• Camera motion — Don’t move the camera too fast. The background just doesn’t look good when the whole scene is moving fast! It might be OK only if (e.g.) a snowboarder was very close to the camera, and you move with him, thereby making him not only the focus but the largest screen area as well. I will experiment this winter!

If you’re interested to buy the Canon Vixia HF200, please use the link below and support a freelance author (hehe).  Feel free to contact me if you have any questions about the HF200. It’s an upgrade of the old HF100 and brother to the HF20 (which has built-in flash memory at a steep add-on price). Avoid Hard Disk based recorders for sports, where shocks may stop the disk drive.

Posted 8 years, 1 month ago at 12:12 pm.

2 comments

Taroko Gorge – Day Trip in Taiwan

A short train ride (that’s 2h short) from Taipei lies Taroko Gorge, a stunning river-cut gorge with marble walls.  To get across Taiwan’s mountainous terrain, the engineers had to cut holes in several mountains.  Big ones, too, not some pansy little hills–these are massive mountains, and the tunnels are many kilometers long.  After all these tunnels, the train emerges to Hualien, a small city on the eastern coast of Taiwan.  One interesting feature of Hualien is the Air Force base: there is a tunnel going into the side of a mountain, where the planes are kept in case of an attack by China.  This way the planes are safe, ready for a retaliatory strike.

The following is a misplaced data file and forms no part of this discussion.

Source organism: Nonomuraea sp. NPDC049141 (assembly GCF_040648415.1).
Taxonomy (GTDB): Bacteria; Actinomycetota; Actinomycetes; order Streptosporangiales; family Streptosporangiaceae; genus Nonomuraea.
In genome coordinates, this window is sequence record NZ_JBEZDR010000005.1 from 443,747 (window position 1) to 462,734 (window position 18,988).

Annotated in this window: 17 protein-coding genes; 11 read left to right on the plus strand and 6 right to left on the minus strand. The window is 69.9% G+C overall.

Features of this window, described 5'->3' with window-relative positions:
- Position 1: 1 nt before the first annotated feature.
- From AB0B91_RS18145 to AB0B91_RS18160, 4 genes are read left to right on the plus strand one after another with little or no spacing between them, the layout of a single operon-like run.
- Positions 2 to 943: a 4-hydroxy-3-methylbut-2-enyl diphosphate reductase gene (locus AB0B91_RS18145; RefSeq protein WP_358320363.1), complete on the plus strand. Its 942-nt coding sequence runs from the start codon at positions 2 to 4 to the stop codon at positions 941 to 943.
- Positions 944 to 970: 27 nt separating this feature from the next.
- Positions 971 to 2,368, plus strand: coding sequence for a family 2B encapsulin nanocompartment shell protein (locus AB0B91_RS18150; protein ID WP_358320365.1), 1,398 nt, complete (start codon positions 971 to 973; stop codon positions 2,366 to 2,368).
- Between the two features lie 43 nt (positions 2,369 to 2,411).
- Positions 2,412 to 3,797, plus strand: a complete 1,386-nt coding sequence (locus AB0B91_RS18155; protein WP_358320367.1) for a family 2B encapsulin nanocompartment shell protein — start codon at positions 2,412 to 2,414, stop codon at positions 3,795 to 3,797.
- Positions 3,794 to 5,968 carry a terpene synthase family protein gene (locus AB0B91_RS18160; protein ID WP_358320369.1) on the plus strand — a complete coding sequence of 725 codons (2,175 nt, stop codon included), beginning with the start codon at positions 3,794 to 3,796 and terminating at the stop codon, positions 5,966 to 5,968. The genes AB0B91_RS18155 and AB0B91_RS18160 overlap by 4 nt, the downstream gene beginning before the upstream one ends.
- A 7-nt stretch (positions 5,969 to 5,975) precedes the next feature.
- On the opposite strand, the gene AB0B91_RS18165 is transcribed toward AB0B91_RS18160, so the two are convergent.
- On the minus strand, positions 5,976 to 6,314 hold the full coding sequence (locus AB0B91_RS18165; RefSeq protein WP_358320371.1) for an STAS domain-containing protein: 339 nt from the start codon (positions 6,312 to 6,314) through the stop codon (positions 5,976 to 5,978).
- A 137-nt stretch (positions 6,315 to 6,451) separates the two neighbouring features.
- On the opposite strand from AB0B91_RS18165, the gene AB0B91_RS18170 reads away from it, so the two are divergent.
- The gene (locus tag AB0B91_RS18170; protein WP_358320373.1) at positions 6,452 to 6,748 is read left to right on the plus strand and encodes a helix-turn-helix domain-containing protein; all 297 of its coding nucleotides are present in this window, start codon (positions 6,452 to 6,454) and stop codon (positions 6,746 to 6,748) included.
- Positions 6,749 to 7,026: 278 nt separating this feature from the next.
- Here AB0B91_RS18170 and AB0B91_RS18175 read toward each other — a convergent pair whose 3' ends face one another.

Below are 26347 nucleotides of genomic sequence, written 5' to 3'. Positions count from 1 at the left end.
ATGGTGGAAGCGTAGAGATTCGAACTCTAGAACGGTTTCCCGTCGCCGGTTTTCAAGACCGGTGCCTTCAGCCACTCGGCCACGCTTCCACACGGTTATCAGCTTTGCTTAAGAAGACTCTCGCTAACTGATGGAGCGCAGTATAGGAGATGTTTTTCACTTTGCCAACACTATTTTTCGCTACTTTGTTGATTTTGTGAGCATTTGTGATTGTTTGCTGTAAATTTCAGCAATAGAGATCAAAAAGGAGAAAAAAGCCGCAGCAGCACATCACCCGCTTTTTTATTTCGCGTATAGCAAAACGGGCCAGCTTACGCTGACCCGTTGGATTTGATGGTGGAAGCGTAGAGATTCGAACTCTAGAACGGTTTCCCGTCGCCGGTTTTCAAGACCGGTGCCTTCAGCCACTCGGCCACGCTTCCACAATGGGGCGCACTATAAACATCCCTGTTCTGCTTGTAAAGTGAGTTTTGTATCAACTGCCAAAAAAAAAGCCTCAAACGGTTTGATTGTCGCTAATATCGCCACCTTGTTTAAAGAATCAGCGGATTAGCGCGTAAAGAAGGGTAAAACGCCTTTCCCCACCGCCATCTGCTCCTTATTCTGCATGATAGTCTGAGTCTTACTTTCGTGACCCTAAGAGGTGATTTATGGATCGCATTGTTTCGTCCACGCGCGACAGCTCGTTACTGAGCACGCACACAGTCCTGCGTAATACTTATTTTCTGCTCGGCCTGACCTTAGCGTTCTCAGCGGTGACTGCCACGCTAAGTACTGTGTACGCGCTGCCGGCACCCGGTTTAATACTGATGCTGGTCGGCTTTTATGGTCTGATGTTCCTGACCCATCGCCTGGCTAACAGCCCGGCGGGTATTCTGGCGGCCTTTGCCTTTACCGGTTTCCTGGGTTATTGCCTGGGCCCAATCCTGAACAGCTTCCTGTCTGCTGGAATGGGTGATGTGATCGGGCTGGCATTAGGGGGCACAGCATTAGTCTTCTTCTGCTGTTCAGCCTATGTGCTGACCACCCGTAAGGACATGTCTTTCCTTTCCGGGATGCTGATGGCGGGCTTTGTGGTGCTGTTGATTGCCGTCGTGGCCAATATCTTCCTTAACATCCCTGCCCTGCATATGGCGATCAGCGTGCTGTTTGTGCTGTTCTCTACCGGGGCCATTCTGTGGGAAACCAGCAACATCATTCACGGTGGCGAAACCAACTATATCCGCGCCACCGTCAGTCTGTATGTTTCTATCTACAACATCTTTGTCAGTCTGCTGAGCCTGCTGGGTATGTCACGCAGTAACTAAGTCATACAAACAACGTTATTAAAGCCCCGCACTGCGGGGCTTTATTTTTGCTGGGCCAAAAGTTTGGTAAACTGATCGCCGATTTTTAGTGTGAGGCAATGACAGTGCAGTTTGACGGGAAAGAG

Our (fantastic!) taxi driver, Mr. Wu, met us at the train station and took us north through Hualien and then west into the Gorge.  After a brief stop at the tourist information center, we headed up windy roads into the gorge itself.

On to the photos.  I haven’t played with the colors, so you can see what this beautiful location really looks like to the eye.  Here’s a typical view down the gorge:

Can you spot the profile of a face in the rock, where the river turns?